US rejects concerns it has abandoned Syria rebels
NEW YORK – The US State Department says it will continue to support armed Syrian rebel groups, amid reports that American weapons and cash supplies to some units are drying up, and deepening concerns over US strategy in the country.
Spokeswoman Jen Psaki said on Wednesday that the US has provided $2.7m worth of trucks, generators, food and other “non-lethal” aid to moderate Syrian opposition groups this month, while the Pentagon will begin arming and training some rebels this spring.
But she refused to discuss “covert programmes”, such as a Central Intelligence Agency (CIA) scheme to supply ammunition and weapons and pay the salaries of vetted rebel units that are already fighting Islamists and Syrian President Bashar al-Assad’s forces.
Rebel fighters connected with the Free Syrian Army (FSA), Harakat al-Hazm and the Syria Revolutionaries Front have reportedly complained that CIA funding for soldiers’ wages has declined in recent months and – in some cases – ended entirely.
Evan Barrett, an adviser to the Coalition for a Democratic Syria, a Syrian-American opposition group with links to rebel forces, said the CIA cut funding to north Syrian rebels after they lost terrain to al-Qaeda’s Nusra Front in the northwest province of Idlib towards the end of last year.
“The US is damping down support for people it previously called allies in the north at the exact moment that they’re most vulnerable,” he told Middle East Eye. “It’s an ongoing story of the US being a bad and duplicitous partner.
“Whether it’s the CIA covert programme, that’s implemented with the Gulf countries, or now the Pentagon’s new train-and-equip programme, everything is irregular and less than advertised.”
According to Jennifer Cafarella, a fellow at the Washington-based Institute for the Study of War, a US strategy “recalculation” has seen support shift to FSA-linked rebel commanders who are making gains against Assad’s forces in southern Syria.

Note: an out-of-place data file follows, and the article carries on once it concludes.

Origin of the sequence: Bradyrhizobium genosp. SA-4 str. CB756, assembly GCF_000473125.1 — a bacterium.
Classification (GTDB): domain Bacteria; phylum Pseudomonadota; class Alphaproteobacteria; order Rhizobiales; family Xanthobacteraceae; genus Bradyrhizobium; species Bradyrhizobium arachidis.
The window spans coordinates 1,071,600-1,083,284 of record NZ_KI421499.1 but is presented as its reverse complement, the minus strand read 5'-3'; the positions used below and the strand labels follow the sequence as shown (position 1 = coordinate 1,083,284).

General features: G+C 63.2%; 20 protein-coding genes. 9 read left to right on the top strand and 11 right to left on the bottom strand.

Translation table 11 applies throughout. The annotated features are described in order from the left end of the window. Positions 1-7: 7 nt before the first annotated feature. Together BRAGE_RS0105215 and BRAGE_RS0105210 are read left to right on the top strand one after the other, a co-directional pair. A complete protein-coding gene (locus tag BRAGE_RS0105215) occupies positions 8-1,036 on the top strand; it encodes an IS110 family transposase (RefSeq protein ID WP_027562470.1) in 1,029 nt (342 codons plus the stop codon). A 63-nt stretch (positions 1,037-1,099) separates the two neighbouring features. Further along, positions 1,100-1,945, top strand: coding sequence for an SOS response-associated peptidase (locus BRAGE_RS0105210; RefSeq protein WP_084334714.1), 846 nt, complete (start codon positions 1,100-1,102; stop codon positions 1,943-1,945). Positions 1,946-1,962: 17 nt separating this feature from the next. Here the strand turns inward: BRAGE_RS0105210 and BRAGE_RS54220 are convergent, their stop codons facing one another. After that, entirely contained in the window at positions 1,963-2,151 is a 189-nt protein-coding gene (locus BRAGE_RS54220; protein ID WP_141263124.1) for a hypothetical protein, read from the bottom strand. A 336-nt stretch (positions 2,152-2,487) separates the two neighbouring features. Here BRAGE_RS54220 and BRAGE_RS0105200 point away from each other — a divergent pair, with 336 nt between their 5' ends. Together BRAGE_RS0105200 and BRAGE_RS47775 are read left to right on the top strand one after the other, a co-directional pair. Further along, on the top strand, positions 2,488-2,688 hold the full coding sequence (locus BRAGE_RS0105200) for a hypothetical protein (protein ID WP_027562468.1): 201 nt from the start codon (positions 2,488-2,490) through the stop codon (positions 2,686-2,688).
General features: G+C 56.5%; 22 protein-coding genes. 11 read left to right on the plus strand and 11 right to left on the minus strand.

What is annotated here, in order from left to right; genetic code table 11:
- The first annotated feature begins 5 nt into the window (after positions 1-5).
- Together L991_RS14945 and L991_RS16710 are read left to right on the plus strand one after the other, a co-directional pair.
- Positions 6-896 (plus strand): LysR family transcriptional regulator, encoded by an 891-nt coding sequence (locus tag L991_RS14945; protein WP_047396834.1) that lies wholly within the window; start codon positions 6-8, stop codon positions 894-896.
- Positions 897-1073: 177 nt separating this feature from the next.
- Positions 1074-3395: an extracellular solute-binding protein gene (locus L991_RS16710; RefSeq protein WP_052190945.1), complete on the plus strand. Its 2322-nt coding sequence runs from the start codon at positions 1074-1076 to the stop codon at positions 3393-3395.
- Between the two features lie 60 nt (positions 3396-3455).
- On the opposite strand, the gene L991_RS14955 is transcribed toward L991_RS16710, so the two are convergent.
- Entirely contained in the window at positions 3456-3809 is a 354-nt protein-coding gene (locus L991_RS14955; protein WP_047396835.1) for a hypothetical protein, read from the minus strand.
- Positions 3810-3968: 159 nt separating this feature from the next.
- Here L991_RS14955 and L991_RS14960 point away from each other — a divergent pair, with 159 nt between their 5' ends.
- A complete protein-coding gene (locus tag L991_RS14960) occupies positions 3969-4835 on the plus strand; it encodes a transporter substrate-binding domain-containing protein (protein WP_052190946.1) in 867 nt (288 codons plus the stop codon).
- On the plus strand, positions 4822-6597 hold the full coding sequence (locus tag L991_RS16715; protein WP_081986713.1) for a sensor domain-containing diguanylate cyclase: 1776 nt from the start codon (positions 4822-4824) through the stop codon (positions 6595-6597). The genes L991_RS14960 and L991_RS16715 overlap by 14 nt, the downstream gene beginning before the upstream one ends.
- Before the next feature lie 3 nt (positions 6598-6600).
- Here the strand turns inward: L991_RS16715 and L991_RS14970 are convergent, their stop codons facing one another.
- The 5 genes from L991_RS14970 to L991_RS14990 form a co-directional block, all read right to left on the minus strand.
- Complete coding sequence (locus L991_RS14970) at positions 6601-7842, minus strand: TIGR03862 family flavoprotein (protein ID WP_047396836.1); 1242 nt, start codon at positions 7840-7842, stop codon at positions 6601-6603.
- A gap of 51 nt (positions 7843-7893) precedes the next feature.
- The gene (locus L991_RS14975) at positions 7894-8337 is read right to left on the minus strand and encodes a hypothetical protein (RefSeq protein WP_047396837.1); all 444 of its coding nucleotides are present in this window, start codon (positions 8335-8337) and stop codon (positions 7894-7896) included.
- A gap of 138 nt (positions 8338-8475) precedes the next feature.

“The US is throwing in the towel on something that has been clearly ineffective,” added Christopher Harmer, the institute’s military analyst. “It has lost the fight in the north in terms of establishing a functional moderate rebel army and is switching resources away from that.
“The military activity on the ground is clearly at a point where we are enabling the Assad regime’s survival; and we are not coordinating with the moderate rebels in the north anywhere near as much as we should, if we think they’re a viable force.”
$500m US training scheme in eastern Syria
US officials deny this, however, and say they are sticking to a policy of bolstering rebels, opposing Assad and eliminating Islamic State (IS) fighters across Syria and Iraq.
On Wednesday, the US military said 13 coalition air strikes over the previous 24 hours had helped drive IS out of 90 percent of Kobani, a city on the Syria-Turkey border where fighting has raged for four months.
Pentagon spokeswoman Cmdr. Elissa Smith told MEE that a $500m Congress-backed scheme to train and equip some 5,000 “members of the moderate political and armed opposition” to tackle IS in eastern Syria has already begun.
“The first advance detachment has begun to arrive in the region,” she told MEE on Wednesday. “We expect the next wave of several hundred of the trainers and enablers to be deployed in the next few weeks.”
The training scheme is a part of US President Barack Obama’s multi-year plan to field local forces in Syria to halt and eventually roll back IS fighters, while pounding them with US-led airstrikes. Critics in Congress have said the Pentagon programme won’t aid Syrian opposition forces fast enough.
On Sunday, Dianne Feinstein, a Democrat on the Senate Intelligence Committee, said Obama’s anti-IS strategy did not go far enough. “I do think we need some special operations in these countries, on the ground, more than just advisors,” she said.
Others warn that once-moderate rebels are switching to Islamists and Assad’s forces in a bid to side with a likely victor in a conflict that has claimed more than 200,000 lives since pro-democracy protests in 2011 quickly spiralled into a multi-pronged, brutal civil war.
Meanwhile on Wednesday, the United Nations warned that it cannot deliver aid to some 600,000 people in the de facto IS capital of Raqqa and IS-held Deir ez Zor because it does not have deals with the Islamist militia there.
“At the beginning of the conflict, nearly four years ago, one million people needed humanitarian assistance inside the country. Today, that figure stands at 12.2 million,” UN deputy humanitarian chief Kyung-wha Kang told the Security Council.
“We must not allow the world to forget Syria and the atrocities being committed against its people."